Apple Music’s Trent Reznor says ‘music economics aren’t what they should be’ in new interview
Apple Music executives are no strangers to public interviews and now, Trent Reznor has sat down with Vulture for a wide-ranging discussion. The conversation jumped between Reznor’s Nine Inch Nails life, his work at Apple Music and Beats, and more. Nine Inch Nails this week released a new EP called ‘Add Violence.’
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Asked about whether his work with Beats and Apple had convinced him that “tech entrepreneurs are the new rock stars,” Reznor quickly put that idea to bed.
What a load of bullshit that is. Music or film or writing or journalism — things that inspire emotional connections are so much more important to me than things that only have utilitarian ends.
I’m glad someone figured out a food-delivery service. That’s made my life a little bit better. But that’s not that interesting to me. A good song can become part of my soul. So this whole nonsense about tech rock stars is farce.
Reznor went on to explain that he’s learned a lot working at Beats and subsequently at Apple, but he’s not necessarily “yearning to be a tech guy.” Reznor explained that the economics of music aren’t what they should be in the era of streaming music:
I’ve learned a hell of a lot from working at Beats and Apple. Now, and I’m not talking about Apple here: I’m not yearning to be a tech guy.
Being in that world has made me realize the true value of being an artist. The economics of music aren’t what they should be, and the culture isn’t giving the arts its fair due, but humans are always going to respond to emotion and storytelling. I believe that as much as I ever did. More, even.
He went on to suggest that people tend to value albums more when they pay for them, but at the same time he sees the benefits of accessing the more obscure stuff:
A lot of the music I ended up really loving was because I spent nine bucks on an album and that meant I had to listen to it and figure it out.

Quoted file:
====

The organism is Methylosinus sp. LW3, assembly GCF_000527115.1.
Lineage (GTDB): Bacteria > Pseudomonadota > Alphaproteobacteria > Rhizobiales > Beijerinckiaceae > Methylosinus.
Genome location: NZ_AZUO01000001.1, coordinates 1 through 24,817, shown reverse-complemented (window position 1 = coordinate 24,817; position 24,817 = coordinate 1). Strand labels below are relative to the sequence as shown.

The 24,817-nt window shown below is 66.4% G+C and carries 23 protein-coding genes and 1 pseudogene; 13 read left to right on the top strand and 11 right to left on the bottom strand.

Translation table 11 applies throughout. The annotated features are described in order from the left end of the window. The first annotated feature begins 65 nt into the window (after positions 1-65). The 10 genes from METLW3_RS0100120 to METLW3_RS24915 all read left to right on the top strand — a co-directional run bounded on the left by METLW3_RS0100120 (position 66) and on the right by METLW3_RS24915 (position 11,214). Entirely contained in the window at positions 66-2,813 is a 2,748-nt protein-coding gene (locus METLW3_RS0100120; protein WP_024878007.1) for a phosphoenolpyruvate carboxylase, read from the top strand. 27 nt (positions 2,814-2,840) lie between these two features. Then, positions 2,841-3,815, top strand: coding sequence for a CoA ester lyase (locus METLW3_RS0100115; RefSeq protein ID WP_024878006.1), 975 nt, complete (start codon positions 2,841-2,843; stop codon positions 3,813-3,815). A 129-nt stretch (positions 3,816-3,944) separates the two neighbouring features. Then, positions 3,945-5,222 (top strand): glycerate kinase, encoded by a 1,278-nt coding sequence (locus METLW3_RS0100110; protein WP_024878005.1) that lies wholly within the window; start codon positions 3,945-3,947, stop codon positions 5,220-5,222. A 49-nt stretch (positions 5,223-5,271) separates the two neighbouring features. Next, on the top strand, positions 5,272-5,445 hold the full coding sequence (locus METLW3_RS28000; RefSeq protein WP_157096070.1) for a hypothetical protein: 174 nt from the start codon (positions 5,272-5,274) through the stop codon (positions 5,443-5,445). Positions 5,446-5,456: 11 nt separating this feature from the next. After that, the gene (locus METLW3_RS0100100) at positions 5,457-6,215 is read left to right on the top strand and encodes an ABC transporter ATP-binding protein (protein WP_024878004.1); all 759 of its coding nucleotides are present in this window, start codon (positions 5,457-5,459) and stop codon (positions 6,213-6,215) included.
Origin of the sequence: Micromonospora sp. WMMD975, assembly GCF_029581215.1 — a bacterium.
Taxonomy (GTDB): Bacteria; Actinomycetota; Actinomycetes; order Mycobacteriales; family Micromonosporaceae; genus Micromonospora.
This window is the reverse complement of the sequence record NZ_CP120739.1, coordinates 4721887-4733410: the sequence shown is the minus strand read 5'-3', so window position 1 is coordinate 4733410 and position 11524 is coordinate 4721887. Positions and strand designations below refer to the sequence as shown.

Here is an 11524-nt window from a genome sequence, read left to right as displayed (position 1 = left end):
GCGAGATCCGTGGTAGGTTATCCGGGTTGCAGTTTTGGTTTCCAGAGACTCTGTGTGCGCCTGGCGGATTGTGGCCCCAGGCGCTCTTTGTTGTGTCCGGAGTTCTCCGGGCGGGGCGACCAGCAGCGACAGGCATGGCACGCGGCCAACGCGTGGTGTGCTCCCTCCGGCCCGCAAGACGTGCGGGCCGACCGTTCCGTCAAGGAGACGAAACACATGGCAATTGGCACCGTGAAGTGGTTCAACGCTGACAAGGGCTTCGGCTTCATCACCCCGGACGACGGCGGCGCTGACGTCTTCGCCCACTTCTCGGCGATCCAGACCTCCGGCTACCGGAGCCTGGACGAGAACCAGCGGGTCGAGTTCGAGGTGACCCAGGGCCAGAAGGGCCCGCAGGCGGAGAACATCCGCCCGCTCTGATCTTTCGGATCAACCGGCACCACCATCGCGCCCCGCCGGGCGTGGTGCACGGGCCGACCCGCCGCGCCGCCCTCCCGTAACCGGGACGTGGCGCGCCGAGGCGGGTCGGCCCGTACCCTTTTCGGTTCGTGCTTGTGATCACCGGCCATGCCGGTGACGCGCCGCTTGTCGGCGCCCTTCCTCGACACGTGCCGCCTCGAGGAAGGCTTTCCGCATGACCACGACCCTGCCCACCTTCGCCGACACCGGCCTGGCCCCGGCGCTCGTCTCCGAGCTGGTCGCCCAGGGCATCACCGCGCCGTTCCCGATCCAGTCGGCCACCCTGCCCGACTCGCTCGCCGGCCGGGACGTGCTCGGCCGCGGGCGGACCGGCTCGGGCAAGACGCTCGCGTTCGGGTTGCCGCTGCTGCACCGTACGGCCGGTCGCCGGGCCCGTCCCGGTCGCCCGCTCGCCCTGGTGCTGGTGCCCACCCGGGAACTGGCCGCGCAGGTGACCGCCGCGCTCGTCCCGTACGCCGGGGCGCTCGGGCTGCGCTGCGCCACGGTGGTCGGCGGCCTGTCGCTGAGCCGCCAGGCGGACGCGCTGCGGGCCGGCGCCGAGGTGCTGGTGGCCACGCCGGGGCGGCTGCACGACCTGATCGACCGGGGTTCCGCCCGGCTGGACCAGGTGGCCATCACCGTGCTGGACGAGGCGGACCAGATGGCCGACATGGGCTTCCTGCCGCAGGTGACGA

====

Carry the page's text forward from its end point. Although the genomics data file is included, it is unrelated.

I’m not saying there aren’t a million great things about streaming music. Being able to have access to every obscure Frank Zappa album is good; but I don’t think I’m being a crank if I suggest that maybe there’s some drawbacks to the all-access, all-free world we’re living in.
Ultimately, Reznor said that it was the release of his “The Inevitable Rise and Liberation of Niggy Tardust!” album that showed him the benefits of streaming music. He explained that artists aren’t making money from albums, but rather trying to make people aware of you.
In a way, that experience gave me a preemptive look at music today. You’re not making money from albums; instead they’re a vessel for making people aware of you. That’s what led me to thinking that a singular subscription service clearly is the only way this problem is going to be solved. If we can convert as many music fans as possible to the value of that, in a post-ownership world, it would be the best way to go.
Do you feel like you’ve been successful with Beats and Apple Music as far as working on subscription streaming?
Without going into detail, I’ll say it’s been an education. I’ve been on the other side of artists bitching about payments and free music, and I agree with those arguments, but you can sit and bitch about the way things are, or you can try to affect some change. Working under the Apple umbrella, I have a unique opportunity to work on a streaming service from the inside. I thought I could help set a precedent where artists could actually be paid and the fans could feel like they were dealing with a service run by people who actually care about music.
The full interview is definitely worth a read and can be found here.
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